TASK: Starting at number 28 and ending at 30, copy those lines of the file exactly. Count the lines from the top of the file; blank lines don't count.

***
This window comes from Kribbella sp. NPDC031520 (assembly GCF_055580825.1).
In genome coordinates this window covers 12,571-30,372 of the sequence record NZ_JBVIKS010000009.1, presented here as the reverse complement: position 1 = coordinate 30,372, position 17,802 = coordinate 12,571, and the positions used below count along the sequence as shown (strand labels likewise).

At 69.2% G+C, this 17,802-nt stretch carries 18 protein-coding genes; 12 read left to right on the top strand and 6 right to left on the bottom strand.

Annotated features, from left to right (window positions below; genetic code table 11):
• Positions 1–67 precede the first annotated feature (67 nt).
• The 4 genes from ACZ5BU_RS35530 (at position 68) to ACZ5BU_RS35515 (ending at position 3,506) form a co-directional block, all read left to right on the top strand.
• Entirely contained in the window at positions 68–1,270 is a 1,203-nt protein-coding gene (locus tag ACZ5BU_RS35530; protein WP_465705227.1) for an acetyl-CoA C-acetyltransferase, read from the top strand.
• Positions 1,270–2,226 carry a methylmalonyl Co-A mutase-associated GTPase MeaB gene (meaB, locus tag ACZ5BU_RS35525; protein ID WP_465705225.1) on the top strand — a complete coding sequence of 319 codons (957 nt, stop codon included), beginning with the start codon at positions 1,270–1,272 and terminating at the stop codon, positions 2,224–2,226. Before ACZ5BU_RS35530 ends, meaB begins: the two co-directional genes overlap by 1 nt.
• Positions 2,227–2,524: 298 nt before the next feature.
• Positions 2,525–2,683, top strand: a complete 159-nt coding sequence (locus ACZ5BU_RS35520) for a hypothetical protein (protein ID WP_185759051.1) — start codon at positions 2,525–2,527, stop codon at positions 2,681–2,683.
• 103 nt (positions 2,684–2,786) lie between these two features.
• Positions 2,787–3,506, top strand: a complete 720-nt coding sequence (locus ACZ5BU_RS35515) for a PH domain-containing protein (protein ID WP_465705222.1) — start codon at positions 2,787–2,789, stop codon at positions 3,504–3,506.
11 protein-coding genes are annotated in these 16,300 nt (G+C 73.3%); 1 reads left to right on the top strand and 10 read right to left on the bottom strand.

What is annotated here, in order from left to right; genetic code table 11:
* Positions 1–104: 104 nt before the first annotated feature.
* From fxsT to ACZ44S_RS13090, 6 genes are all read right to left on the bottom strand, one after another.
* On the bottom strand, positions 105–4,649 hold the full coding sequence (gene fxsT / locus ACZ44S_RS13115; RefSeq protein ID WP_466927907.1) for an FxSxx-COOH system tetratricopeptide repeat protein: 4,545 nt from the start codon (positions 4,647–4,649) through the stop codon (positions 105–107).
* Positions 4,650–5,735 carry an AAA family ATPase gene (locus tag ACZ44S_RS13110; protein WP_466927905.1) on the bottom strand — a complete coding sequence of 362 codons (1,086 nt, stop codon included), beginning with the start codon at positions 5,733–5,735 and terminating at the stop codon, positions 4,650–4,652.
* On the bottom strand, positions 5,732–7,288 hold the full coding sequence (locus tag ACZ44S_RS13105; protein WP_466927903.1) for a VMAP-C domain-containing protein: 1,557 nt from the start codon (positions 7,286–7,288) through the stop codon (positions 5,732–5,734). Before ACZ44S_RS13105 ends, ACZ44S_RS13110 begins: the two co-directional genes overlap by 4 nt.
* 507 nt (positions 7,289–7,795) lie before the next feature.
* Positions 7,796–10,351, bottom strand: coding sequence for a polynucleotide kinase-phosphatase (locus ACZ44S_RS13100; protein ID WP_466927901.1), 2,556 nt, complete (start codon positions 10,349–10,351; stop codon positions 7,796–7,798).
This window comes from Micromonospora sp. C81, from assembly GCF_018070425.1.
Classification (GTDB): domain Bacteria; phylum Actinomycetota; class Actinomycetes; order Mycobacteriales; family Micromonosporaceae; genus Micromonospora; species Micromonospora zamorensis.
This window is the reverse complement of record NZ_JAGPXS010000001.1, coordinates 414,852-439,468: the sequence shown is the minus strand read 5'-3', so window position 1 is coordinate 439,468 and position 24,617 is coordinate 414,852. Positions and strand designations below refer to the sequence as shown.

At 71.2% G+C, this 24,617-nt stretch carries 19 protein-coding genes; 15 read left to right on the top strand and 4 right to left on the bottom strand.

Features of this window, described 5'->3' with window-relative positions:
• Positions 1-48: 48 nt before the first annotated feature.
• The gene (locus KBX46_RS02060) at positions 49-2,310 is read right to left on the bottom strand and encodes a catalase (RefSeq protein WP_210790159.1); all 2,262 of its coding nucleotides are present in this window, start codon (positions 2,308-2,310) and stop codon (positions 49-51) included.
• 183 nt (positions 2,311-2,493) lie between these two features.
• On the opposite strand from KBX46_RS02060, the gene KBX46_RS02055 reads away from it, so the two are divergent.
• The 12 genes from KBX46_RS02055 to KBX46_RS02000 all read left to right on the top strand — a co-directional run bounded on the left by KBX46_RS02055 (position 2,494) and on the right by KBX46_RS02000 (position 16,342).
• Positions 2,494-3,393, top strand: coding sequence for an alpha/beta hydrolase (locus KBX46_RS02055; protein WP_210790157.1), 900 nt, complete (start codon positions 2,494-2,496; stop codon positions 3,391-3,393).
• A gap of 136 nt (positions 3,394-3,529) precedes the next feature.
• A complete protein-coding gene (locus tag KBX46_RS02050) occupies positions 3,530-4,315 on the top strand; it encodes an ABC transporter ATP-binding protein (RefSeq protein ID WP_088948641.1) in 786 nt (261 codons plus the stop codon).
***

• The gene (locus KBX46_RS02060) at positions 49-2,310 is read right to left on the bottom strand and encodes a catalase (RefSeq protein WP_210790159.1); all 2,262 of its coding nucleotides are present in this window, start codon (positions 2,308-2,310) and stop codon (positions 49-51) included.
• 183 nt (positions 2,311-2,493) lie between these two features.
• On the opposite strand from KBX46_RS02060, the gene KBX46_RS02055 reads away from it, so the two are divergent.